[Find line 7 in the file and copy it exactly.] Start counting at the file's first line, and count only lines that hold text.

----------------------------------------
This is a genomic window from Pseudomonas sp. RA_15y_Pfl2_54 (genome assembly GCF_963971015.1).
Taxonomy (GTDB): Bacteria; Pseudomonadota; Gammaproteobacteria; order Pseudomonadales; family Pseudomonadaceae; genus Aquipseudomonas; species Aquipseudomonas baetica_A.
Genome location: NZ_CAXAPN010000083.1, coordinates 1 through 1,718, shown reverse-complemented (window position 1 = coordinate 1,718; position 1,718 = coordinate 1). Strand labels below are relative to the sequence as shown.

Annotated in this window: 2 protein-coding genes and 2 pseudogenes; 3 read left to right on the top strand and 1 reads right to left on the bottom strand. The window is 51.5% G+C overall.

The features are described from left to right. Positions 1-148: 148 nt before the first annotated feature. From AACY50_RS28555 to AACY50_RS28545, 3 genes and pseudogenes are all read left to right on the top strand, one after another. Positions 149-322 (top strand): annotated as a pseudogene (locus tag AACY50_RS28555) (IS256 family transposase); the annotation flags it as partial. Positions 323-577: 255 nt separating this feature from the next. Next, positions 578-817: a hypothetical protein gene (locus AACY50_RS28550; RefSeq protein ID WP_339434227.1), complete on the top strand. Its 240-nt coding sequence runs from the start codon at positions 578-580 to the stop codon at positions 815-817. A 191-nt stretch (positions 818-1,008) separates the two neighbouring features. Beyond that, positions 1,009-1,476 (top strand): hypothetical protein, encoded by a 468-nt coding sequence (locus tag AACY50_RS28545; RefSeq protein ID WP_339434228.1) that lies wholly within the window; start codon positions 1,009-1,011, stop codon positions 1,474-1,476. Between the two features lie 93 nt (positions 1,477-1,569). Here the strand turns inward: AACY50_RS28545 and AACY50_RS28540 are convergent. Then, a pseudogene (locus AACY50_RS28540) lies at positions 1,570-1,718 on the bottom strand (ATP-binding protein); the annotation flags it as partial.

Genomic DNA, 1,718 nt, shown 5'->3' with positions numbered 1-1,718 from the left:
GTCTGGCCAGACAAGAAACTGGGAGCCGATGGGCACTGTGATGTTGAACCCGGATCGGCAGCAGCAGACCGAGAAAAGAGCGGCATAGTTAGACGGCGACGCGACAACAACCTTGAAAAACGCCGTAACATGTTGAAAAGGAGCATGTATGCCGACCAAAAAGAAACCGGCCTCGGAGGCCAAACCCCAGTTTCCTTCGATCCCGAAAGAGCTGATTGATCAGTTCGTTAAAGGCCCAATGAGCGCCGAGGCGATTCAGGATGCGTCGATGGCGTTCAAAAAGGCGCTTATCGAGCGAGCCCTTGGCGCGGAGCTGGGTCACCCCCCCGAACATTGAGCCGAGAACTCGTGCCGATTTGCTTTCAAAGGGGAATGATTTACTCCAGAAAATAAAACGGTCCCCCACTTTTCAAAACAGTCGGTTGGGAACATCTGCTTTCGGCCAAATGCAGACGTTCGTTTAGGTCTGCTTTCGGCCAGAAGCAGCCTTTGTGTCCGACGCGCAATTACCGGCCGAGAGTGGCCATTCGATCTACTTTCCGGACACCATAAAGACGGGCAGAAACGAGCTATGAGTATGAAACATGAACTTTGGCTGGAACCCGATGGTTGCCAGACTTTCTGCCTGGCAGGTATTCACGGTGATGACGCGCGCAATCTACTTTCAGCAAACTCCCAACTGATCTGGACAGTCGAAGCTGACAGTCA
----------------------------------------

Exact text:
GTCTGGCCAGACAAGAAACTGGGAGCCGATGGGCACTGTGATGTTGAACCCGGATCGGCAGCAGCAGACCGAGAAAAGAGCGGCATAGTTAGACGGCGACGCGACAACAACCTTGAAAAACGCCGTAACATGTTGAAAAGGAGCATGTATGCCGACCAAAAAGAAACCGGCCTCGGAGGCCAAACCCCAGTTTCCTTCGATCCCGAAAGAGCTGATTGATCAGTTCGTTAAAGGCCCAATGAGCGCCGAGGCGATTCAGGATGCGTCGATGGCGTTCAAAAAGGCGCTTATCGAGCGAGCCCTTGGCGCGGAGCTGGGTCACCCCCCCGAACATTGAGCCGAGAACTCGTGCCGATTTGCTTTCAAAGGGGAATGATTTACTCCAGAAAATAAAACGGTCCCCCACTTTTCAAAACAGTCGGTTGGGAACATCTGCTTTCGGCCAAATGCAGACGTTCGTTTAGGTCTGCTTTCGGCCAGAAGCAGCCTTTGTGTCCGACGCGCAATTACCGGCCGAGAGTGGCCATTCGATCTACTTTCCGGACACCATAAAGACGGGCAGAAACGAGCTATGAGTATGAAACATGAACTTTGGCTGGAACCCGATGGTTGCCAGACTTTCTGCCTGGCAGGTATTCACGGTGATGACGCGCGCAATCTACTTTCAGCAAACTCCCAACTGATCTGGACAGTCGAAGCTGACAGTCA